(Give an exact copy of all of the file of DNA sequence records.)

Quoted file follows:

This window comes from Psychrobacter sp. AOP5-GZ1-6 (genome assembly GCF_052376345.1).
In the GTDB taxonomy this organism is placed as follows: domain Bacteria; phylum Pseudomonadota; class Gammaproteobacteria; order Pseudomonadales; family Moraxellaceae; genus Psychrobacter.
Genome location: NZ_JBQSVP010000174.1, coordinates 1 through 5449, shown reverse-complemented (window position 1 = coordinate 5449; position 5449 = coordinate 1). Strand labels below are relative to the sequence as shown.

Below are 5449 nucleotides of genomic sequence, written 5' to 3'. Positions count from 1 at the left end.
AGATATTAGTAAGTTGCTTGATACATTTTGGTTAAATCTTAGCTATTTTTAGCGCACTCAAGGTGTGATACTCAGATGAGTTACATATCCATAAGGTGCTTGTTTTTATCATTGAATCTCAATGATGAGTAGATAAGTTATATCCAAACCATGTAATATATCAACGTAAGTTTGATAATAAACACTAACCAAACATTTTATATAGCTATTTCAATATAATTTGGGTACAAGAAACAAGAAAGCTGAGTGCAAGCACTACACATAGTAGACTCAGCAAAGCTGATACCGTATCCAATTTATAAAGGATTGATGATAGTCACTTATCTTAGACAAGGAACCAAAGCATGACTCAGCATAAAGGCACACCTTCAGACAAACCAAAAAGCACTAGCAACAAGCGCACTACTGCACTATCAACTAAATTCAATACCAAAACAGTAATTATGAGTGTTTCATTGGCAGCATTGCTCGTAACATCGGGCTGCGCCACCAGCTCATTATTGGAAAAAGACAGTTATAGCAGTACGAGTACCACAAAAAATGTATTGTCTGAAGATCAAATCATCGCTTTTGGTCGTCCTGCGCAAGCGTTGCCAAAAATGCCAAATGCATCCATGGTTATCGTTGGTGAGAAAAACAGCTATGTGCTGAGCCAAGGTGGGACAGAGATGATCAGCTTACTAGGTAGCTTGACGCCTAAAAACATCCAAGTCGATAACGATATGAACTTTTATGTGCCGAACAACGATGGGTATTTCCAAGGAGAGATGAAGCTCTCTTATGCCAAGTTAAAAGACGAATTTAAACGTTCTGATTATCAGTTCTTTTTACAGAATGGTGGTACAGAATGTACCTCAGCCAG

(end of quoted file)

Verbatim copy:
This window comes from Psychrobacter sp. AOP5-GZ1-6 (genome assembly GCF_052376345.1).
In the GTDB taxonomy this organism is placed as follows: domain Bacteria; phylum Pseudomonadota; class Gammaproteobacteria; order Pseudomonadales; family Moraxellaceae; genus Psychrobacter.
Genome location: NZ_JBQSVP010000174.1, coordinates 1 through 5449, shown reverse-complemented (window position 1 = coordinate 5449; position 5449 = coordinate 1). Strand labels below are relative to the sequence as shown.

Below are 5449 nucleotides of genomic sequence, written 5' to 3'. Positions count from 1 at the left end.
AGATATTAGTAAGTTGCTTGATACATTTTGGTTAAATCTTAGCTATTTTTAGCGCACTCAAGGTGTGATACTCAGATGAGTTACATATCCATAAGGTGCTTGTTTTTATCATTGAATCTCAATGATGAGTAGATAAGTTATATCCAAACCATGTAATATATCAACGTAAGTTTGATAATAAACACTAACCAAACATTTTATATAGCTATTTCAATATAATTTGGGTACAAGAAACAAGAAAGCTGAGTGCAAGCACTACACATAGTAGACTCAGCAAAGCTGATACCGTATCCAATTTATAAAGGATTGATGATAGTCACTTATCTTAGACAAGGAACCAAAGCATGACTCAGCATAAAGGCACACCTTCAGACAAACCAAAAAGCACTAGCAACAAGCGCACTACTGCACTATCAACTAAATTCAATACCAAAACAGTAATTATGAGTGTTTCATTGGCAGCATTGCTCGTAACATCGGGCTGCGCCACCAGCTCATTATTGGAAAAAGACAGTTATAGCAGTACGAGTACCACAAAAAATGTATTGTCTGAAGATCAAATCATCGCTTTTGGTCGTCCTGCGCAAGCGTTGCCAAAAATGCCAAATGCATCCATGGTTATCGTTGGTGAGAAAAACAGCTATGTGCTGAGCCAAGGTGGGACAGAGATGATCAGCTTACTAGGTAGCTTGACGCCTAAAAACATCCAAGTCGATAACGATATGAACTTTTATGTGCCGAACAACGATGGGTATTTCCAAGGAGAGATGAAGCTCTCTTATGCCAAGTTAAAAGACGAATTTAAACGTTCTGATTATCAGTTCTTTTTACAGAATGGTGGTACAGAATGTACCTCAGCCAG